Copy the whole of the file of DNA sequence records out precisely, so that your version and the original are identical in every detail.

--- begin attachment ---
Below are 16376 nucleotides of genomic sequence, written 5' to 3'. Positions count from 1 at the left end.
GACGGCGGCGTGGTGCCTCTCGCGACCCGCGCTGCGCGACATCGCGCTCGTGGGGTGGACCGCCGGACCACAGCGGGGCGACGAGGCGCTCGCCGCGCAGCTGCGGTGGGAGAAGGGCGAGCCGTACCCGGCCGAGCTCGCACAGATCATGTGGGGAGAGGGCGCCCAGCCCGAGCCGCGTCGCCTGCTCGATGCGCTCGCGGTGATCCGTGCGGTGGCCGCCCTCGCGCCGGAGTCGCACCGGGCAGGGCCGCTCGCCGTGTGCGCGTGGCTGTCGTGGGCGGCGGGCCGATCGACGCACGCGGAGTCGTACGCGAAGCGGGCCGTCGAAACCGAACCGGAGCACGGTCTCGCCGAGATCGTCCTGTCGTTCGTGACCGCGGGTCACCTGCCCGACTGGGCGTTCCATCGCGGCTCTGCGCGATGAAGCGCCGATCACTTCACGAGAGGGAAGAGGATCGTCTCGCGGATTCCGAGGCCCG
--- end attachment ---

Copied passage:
Below are 16376 nucleotides of genomic sequence, written 5' to 3'. Positions count from 1 at the left end.
GACGGCGGCGTGGTGCCTCTCGCGACCCGCGCTGCGCGACATCGCGCTCGTGGGGTGGACCGCCGGACCACAGCGGGGCGACGAGGCGCTCGCCGCGCAGCTGCGGTGGGAGAAGGGCGAGCCGTACCCGGCCGAGCTCGCACAGATCATGTGGGGAGAGGGCGCCCAGCCCGAGCCGCGTCGCCTGCTCGATGCGCTCGCGGTGATCCGTGCGGTGGCCGCCCTCGCGCCGGAGTCGCACCGGGCAGGGCCGCTCGCCGTGTGCGCGTGGCTGTCGTGGGCGGCGGGCCGATCGACGCACGCGGAGTCGTACGCGAAGCGGGCCGTCGAAACCGAACCGGAGCACGGTCTCGCCGAGATCGTCCTGTCGTTCGTGACCGCGGGTCACCTGCCCGACTGGGCGTTCCATCGCGGCTCTGCGCGATGAAGCGCCGATCACTTCACGAGAGGGAAGAGGATCGTCTCGCGGATTCCGAGGCCCG